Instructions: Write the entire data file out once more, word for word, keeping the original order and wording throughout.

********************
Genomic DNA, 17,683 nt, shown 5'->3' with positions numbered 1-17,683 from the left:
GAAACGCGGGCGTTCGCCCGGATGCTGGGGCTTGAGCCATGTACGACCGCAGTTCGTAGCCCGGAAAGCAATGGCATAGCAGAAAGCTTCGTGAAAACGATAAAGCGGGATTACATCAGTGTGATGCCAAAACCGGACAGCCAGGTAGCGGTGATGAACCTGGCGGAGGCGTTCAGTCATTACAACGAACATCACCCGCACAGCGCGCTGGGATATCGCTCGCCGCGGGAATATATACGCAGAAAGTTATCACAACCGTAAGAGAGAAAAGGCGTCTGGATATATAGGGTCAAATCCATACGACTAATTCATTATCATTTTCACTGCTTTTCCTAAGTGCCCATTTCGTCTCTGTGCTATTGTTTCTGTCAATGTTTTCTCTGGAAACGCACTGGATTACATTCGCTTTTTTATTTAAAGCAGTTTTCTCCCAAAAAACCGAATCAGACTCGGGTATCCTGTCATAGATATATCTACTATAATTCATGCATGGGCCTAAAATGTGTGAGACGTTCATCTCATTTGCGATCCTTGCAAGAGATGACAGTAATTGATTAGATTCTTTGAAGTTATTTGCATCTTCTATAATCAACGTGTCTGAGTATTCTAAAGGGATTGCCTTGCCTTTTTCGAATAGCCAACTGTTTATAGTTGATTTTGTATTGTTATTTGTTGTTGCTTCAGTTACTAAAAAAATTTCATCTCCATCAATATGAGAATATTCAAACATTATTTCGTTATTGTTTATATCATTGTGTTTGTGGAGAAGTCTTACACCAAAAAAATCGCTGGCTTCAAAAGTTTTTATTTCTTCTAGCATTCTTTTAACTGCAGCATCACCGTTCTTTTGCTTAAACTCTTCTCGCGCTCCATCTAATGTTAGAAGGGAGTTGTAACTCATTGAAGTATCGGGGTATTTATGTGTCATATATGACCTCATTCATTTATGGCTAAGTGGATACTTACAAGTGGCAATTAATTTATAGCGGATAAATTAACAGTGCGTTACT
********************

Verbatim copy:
Genomic DNA, 17,683 nt, shown 5'->3' with positions numbered 1-17,683 from the left:
GAAACGCGGGCGTTCGCCCGGATGCTGGGGCTTGAGCCATGTACGACCGCAGTTCGTAGCCCGGAAAGCAATGGCATAGCAGAAAGCTTCGTGAAAACGATAAAGCGGGATTACATCAGTGTGATGCCAAAACCGGACAGCCAGGTAGCGGTGATGAACCTGGCGGAGGCGTTCAGTCATTACAACGAACATCACCCGCACAGCGCGCTGGGATATCGCTCGCCGCGGGAATATATACGCAGAAAGTTATCACAACCGTAAGAGAGAAAAGGCGTCTGGATATATAGGGTCAAATCCATACGACTAATTCATTATCATTTTCACTGCTTTTCCTAAGTGCCCATTTCGTCTCTGTGCTATTGTTTCTGTCAATGTTTTCTCTGGAAACGCACTGGATTACATTCGCTTTTTTATTTAAAGCAGTTTTCTCCCAAAAAACCGAATCAGACTCGGGTATCCTGTCATAGATATATCTACTATAATTCATGCATGGGCCTAAAATGTGTGAGACGTTCATCTCATTTGCGATCCTTGCAAGAGATGACAGTAATTGATTAGATTCTTTGAAGTTATTTGCATCTTCTATAATCAACGTGTCTGAGTATTCTAAAGGGATTGCCTTGCCTTTTTCGAATAGCCAACTGTTTATAGTTGATTTTGTATTGTTATTTGTTGTTGCTTCAGTTACTAAAAAAATTTCATCTCCATCAATATGAGAATATTCAAACATTATTTCGTTATTGTTTATATCATTGTGTTTGTGGAGAAGTCTTACACCAAAAAAATCGCTGGCTTCAAAAGTTTTTATTTCTTCTAGCATTCTTTTAACTGCAGCATCACCGTTCTTTTGCTTAAACTCTTCTCGCGCTCCATCTAATGTTAGAAGGGAGTTGTAACTCATTGAAGTATCGGGGTATTTATGTGTCATATATGACCTCATTCATTTATGGCTAAGTGGATACTTACAAGTGGCAATTAATTTATAGCGGATAAATTAACAGTGCGTTACT